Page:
Chicago's Newest Hotels are Turning Heads
There's a new crosstown classic playing out in the Windy City—but this one’s among a crew of visionary hoteliers instead of between the White Sox and the Cubs. No fewer than nine stylish hotels are opening this year, almost all of them within a one-mile radius of each other downtown. Why the sudden surge? Affordable buildings with great bones are luring developers, and more and more flights to the city are drawing travelers. We checked in to a few of these newcomers to compare notes on everything from location and amenities to art and artisanal coffee.
Cheap and Chic: The Freehand
Almost half the rooms are shared quarters in this hostel-hotel hybrid, designed by Roman & Williams. Like its Miami predecessor, the focus is on what goes on downstairs: there’s an outpost of the tiki-inspired Broken Shaker; a coffee bar called Café Integral churns out excellent Nicaraguan brews; and a kitchen serves comfort food like toast topped with berries, balsamic, and ricotta. Doubles from $259.
Coming Soon: The Chicago hotel boom is far from over. Before the end of 2016, the stylish Mexico-based Grupo Habita will open its second U.S. property in hip Wicker Park, and a Nobu Hotel will launch just steps from the West Loop’s restaurant row.
An Icon Reborn: The Peninsula
The Chicago classic on the Magnificent Mile has unveiled a thorough makeover inspired by the company’s recent Paris opening. Like its palatial French sibling, the rooms bear every conceivable technological upgrade (the digital displays on the light switches can be translated into 11 languages with the push of a button). And the hotel’s perks are in a class by themselves: take a free cooking lesson with Curtis Duffy at the Michelin threestarred Grace. Doubles from $630.
The Surprising Stunner: Loews Chicago Hotel
Across the street from the NBC Tower is this tall, glass-enclosed new building with 400 rooms, all spacious and monochromatic, many with views of Navy Pier. The real design triumph is in the lobby, where an installation made up of half-charred slats of wood memorializes the Great Chicago Fire of 1871; there’s also a dramatic travertine fireplace. Next door is an excellent Jose Garces restaurant that channels Argentinean estancias with canvas tented ceilings and agricultural accoutrements. Doubles from $319.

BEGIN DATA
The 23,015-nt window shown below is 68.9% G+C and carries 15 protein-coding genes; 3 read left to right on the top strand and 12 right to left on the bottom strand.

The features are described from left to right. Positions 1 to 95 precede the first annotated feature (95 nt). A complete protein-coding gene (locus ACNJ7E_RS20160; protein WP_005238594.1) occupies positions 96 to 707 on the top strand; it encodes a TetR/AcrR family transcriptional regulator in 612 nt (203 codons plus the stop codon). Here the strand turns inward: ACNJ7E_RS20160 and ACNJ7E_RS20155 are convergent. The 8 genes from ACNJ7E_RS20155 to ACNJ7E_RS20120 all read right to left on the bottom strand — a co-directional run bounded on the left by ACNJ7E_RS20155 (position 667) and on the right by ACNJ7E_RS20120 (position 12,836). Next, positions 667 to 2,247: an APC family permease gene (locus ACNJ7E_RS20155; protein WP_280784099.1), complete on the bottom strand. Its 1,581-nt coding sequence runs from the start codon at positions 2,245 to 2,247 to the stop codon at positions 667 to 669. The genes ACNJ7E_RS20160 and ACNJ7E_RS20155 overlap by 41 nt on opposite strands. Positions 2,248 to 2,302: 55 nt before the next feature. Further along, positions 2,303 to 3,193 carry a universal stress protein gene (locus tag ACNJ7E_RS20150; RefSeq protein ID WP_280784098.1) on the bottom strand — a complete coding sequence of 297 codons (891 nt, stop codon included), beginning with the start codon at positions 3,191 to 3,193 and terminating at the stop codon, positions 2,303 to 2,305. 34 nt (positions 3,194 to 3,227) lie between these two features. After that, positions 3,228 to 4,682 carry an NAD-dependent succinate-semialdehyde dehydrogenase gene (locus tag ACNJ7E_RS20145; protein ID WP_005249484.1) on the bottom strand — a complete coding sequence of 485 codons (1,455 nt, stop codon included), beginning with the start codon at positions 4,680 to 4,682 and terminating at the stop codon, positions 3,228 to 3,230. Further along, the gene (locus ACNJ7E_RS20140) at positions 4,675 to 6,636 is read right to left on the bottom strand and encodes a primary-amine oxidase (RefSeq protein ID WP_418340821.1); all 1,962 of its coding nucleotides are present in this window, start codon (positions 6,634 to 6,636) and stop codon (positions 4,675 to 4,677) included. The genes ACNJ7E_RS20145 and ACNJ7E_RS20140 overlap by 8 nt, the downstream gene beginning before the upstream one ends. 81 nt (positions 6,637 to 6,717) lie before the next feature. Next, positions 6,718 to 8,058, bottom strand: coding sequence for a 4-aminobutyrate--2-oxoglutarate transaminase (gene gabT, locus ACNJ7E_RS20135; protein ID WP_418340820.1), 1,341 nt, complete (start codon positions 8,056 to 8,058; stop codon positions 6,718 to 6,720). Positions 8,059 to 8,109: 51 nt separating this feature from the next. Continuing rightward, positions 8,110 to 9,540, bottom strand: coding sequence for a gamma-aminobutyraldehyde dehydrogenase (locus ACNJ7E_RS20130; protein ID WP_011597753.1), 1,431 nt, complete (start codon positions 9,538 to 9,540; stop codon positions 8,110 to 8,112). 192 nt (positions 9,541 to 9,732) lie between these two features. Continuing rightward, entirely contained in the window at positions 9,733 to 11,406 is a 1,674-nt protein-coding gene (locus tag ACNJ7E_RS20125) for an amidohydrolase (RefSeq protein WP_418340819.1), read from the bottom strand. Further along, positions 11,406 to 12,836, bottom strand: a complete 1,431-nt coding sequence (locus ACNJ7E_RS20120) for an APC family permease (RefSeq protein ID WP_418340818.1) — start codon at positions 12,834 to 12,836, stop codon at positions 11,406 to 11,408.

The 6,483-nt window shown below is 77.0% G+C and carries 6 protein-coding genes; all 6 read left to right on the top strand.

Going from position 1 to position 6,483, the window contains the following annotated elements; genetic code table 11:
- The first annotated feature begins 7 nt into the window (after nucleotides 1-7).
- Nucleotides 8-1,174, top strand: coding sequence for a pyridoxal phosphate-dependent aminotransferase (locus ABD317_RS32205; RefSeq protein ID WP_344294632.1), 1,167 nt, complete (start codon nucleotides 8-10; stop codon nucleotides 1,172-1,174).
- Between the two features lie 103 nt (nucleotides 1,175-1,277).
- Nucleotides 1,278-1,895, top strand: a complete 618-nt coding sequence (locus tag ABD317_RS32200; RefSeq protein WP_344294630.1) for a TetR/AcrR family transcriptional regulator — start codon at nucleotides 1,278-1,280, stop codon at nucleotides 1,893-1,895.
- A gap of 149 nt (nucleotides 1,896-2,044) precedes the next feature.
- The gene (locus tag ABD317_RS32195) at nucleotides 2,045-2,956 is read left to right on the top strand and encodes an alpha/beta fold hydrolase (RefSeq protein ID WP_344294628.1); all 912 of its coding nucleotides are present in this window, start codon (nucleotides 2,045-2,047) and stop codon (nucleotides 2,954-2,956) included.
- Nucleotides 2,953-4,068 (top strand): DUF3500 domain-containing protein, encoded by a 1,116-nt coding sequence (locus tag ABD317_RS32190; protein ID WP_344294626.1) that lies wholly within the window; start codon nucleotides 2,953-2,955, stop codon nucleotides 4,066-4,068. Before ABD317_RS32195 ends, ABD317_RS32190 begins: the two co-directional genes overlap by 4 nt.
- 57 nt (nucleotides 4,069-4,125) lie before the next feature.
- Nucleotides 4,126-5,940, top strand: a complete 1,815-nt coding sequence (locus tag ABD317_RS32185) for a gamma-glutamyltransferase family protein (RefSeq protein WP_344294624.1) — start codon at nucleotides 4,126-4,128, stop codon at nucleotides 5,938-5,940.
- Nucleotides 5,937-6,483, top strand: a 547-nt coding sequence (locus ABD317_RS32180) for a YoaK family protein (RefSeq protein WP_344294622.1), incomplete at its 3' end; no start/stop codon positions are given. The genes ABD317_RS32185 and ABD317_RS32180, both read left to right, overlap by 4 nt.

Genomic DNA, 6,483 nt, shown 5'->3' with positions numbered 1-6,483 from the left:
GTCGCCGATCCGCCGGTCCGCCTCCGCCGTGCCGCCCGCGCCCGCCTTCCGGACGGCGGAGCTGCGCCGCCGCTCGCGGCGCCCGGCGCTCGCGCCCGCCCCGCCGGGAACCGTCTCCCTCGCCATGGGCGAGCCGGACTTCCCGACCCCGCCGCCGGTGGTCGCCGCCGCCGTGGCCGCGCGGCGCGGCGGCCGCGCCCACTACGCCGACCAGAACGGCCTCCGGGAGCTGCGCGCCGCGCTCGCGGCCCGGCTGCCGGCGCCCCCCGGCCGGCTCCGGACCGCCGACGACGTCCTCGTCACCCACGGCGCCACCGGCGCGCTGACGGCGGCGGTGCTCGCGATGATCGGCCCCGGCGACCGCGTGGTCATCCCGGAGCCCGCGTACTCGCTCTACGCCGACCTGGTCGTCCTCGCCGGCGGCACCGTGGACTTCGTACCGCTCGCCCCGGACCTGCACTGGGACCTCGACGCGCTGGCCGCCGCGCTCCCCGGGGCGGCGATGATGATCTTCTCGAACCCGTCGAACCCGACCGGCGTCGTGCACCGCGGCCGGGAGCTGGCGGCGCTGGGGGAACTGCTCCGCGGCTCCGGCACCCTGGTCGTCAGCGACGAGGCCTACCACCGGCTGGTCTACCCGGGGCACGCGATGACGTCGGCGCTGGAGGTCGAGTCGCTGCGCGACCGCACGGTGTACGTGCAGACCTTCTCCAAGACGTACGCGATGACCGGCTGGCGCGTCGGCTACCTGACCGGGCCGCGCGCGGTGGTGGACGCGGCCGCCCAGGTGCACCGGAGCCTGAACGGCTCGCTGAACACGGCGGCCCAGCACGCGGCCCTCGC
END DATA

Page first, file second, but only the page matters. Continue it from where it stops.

Clever Crowd-Pleaser: Virgin Hotels
Chicagoans take their coffee seriously—this is the origin of Intelligentsia and Sparrow Coffee Roasters—and so do the city’s hoteliers. At this hotel, you’ll find a DIY pour-over kit tucked into a cabinet beside the mini-bar, complete with a kettle, multiple filters, a glass cone dripper, and grounds from Bow Truss Coffee. It’s one of many thoughtful details—like the reasonably priced room service and the inventive spa, with five moody, podlike rooms where you can get the trademark jet-lag-curing massage—that make this opening shine. Doubles from $329.
The New Grand Dame: Chicago Athletic Association Hotel
Across from Millennium Park, in a 1893 building that served as one of America’s first homes for organized sports, the CAA (above) is the city’s most talked-about opening. The painstakingly restored, Roman & Williams-designed hotel is filled with nods to its past: the ornate millwork in the lobby is original, and fencing-court floors are used as wall paneling in the elevator. There’s a game room for bocce and foosball, the steak house now has a beloved local chef, Peter Coenen, and the old speakeasy serves Stumptown coffee. As for the 241 rooms, they’re masculine with a modern edge (one has a portrait of Abraham Lincoln, repainted so he’s wearing a flat-brimmed baseball cap). Doubles from $269.
Read T+L’s Guide to Hotels in Chicago for more hotel ideas.